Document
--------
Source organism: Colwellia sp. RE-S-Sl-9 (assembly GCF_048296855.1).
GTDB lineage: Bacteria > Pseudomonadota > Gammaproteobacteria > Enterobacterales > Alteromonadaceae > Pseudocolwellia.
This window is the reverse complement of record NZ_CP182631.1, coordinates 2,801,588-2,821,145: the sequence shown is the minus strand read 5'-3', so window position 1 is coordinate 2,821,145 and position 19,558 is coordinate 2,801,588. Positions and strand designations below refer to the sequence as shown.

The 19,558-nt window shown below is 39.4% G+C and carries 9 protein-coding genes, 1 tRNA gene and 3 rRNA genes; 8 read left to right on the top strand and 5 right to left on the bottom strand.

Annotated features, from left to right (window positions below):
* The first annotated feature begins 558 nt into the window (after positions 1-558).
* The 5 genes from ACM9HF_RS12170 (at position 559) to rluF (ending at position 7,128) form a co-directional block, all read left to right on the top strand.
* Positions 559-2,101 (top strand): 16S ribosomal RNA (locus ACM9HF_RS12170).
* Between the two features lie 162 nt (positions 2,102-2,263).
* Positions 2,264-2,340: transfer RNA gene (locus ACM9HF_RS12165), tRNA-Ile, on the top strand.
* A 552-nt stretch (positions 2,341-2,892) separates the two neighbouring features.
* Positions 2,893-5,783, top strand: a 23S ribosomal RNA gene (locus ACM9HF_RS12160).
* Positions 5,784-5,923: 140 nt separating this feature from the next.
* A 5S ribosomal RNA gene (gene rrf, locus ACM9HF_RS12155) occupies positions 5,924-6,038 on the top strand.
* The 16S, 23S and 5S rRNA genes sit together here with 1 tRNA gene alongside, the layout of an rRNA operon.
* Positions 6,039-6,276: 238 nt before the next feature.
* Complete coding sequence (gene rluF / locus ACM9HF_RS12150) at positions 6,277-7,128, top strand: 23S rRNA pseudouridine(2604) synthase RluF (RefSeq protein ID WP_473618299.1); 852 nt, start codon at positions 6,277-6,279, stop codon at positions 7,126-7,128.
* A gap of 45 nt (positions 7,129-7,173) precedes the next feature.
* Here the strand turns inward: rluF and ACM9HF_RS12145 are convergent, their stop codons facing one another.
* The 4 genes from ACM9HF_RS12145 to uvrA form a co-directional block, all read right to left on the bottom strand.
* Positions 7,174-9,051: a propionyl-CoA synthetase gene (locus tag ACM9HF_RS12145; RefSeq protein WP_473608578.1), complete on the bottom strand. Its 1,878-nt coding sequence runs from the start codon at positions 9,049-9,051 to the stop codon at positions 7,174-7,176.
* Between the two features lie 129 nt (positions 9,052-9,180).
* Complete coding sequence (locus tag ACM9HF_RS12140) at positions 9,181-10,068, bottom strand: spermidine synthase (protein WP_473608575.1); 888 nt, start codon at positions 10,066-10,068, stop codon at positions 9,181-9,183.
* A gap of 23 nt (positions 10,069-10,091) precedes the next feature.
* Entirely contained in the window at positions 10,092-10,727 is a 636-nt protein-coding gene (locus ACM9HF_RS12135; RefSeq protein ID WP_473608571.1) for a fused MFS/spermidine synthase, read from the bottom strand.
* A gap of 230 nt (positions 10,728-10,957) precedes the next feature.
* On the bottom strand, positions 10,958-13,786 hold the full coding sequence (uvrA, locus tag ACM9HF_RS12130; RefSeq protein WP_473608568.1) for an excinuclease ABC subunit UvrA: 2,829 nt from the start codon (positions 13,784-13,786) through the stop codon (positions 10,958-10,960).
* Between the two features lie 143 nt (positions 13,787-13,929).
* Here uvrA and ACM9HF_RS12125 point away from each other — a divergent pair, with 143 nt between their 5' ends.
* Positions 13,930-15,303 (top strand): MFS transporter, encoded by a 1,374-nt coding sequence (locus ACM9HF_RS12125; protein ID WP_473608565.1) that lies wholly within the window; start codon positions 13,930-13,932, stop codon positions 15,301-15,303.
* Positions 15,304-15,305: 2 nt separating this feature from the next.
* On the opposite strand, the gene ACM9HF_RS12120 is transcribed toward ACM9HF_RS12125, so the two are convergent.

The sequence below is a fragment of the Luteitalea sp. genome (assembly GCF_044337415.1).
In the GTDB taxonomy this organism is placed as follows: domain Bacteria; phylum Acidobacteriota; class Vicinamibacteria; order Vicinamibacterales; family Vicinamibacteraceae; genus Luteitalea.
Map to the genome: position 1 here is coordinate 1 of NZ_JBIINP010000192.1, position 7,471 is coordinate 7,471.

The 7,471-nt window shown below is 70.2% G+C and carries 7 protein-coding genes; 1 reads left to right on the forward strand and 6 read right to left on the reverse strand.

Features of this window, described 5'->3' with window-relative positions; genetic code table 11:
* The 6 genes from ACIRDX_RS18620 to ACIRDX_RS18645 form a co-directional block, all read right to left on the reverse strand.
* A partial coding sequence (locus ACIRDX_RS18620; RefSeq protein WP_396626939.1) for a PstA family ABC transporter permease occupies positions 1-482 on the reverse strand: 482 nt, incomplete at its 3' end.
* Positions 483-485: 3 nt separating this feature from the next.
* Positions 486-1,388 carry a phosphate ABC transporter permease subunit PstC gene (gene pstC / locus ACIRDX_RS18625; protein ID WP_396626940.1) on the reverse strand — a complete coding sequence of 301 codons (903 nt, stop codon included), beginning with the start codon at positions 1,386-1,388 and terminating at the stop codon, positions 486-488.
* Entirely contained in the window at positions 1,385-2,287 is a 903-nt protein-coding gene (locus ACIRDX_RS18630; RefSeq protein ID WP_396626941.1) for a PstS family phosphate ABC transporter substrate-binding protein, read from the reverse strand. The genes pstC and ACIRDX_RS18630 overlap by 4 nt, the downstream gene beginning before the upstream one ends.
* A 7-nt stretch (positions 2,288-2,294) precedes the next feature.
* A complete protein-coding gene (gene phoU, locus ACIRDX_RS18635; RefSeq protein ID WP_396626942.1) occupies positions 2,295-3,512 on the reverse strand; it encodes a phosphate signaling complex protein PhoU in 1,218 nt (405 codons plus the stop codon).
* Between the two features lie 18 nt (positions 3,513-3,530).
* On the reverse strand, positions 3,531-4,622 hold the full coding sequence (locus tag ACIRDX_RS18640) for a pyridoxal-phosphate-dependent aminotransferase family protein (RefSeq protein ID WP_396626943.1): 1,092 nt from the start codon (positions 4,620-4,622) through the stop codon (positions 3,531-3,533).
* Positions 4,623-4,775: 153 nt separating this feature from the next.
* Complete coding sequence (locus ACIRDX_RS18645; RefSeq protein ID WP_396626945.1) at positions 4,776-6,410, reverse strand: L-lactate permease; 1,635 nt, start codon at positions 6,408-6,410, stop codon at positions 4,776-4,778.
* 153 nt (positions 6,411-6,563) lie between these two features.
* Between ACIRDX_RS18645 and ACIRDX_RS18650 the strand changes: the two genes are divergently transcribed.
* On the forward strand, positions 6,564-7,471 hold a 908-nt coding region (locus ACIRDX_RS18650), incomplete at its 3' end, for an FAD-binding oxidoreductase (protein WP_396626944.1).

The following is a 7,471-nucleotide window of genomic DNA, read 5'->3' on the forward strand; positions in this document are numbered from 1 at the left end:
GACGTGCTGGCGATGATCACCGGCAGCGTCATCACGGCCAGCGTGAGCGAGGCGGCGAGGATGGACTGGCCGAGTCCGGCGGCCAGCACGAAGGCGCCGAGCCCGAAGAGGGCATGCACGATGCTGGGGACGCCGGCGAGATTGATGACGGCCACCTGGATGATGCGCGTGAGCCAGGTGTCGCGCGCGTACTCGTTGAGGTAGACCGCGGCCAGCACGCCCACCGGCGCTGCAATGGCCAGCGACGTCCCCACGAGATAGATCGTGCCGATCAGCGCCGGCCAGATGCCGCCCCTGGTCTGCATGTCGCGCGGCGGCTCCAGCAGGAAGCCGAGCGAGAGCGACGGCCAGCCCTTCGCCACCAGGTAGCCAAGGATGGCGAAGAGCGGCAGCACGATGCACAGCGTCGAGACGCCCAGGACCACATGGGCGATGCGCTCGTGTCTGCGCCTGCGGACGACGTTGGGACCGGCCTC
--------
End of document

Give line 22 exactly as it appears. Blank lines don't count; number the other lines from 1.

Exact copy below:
* Between the two features lie 129 nt (positions 9,052-9,180).